But there are over 9,000 kms between Austin, Texas, and Italy.
Certain concepts don’t travel well. Some never even make it across the pond.
In the very country that gave birth to the Latin word cliens and the Medieval Latin custumarius, the customer experience most often proves an ordeal.
According to Osservatorio CX, Italy’s Customer Experience watchdog, the transportation industry ranks lowest in terms of meeting customer needs, followed only by the public administration. No surprise there.
Here’s the classic Italian-style customer experience of a prospective passenger.
Four days ago, a Naples-based car-ferry company I have traveled with in the past sent me an e-mail announcing a 30 percent discount on their fares to Barcelona.
You had to book within January 31, 2015 and travel between May and September.
Yay! My riding buddies and I had just discussed a motorbike tour of the Pyrenees sometime in May and this was just great news.
I promptly accessed the ferry line’s website to check out the transportation costs, only to realize that—in their online pages—the special rates would only apply July to September. No mention of May.
I decided to contact their call center in Naples. I had to call them long-distance, as no 800 number was available. I was greeted by an old pop song playing full-blast.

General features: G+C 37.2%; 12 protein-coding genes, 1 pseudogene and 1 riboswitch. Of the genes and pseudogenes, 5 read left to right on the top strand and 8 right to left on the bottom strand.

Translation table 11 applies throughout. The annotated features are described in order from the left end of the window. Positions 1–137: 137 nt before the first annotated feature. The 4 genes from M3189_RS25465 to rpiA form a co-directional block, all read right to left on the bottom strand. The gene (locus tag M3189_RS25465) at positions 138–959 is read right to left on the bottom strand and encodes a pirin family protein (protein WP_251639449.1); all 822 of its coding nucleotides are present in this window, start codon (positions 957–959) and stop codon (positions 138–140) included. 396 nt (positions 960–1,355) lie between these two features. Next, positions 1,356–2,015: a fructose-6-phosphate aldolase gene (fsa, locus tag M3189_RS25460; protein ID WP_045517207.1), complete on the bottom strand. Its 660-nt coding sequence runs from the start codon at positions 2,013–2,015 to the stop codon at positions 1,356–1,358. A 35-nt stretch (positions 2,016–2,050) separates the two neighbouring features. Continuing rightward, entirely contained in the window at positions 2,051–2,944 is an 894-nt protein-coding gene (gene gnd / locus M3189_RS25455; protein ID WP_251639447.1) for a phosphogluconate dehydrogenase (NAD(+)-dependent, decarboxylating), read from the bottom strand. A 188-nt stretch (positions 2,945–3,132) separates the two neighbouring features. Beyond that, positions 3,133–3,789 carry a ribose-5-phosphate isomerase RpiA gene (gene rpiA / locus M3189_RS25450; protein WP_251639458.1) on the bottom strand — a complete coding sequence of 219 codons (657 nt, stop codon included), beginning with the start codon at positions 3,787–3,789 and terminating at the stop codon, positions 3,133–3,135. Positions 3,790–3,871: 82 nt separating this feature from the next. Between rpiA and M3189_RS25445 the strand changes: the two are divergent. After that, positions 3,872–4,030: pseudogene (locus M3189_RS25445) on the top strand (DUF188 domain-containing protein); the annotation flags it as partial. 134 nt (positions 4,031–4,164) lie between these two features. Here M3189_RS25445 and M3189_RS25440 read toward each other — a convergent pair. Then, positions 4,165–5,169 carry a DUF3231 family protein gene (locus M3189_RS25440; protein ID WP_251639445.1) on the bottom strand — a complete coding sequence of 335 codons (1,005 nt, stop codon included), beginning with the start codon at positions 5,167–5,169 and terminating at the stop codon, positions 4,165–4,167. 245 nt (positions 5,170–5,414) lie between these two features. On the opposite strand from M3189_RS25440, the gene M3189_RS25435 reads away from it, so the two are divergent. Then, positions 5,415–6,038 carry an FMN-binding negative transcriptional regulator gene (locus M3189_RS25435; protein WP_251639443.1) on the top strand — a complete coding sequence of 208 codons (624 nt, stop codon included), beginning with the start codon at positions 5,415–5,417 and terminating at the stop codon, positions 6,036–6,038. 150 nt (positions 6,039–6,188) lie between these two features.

No “please hold” message, no operator. Just a fairly expensive one-song jukebox.
After a couple of minutes of listening to that golden oldie and no message (live or recorded), I hung up and called their sales office in Milan.
I explained my dilemma to an operator who did not seem to believe what I was saying. I offered to forward the advertising e-mail to him but he declined.
Yet, upon checking his reservations system and finding out that the special fares would indeed only apply from July onward, he refused to admit the e-mail message might have contained misleading information.
I then wrote an e-mail to the company’s customer care office in Naples expressing my puzzlement at the disconnect between their promotional message and their reservations system.
Commendably, they responded within two hours. They tersely confirmed that their promotional fares started in July, not May, but made no mention of their bogus e-mail promise, no “oops, we’re sorry”.
Ten minutes later, their marketing office blasted out another volley of e-mails announcing special fares to Spain from May to September.
I decided to cut my losses and pack it in. And this would have been just the beginning of my customer journey with them.
I suspect we may end up superslabbing it to Barcelona.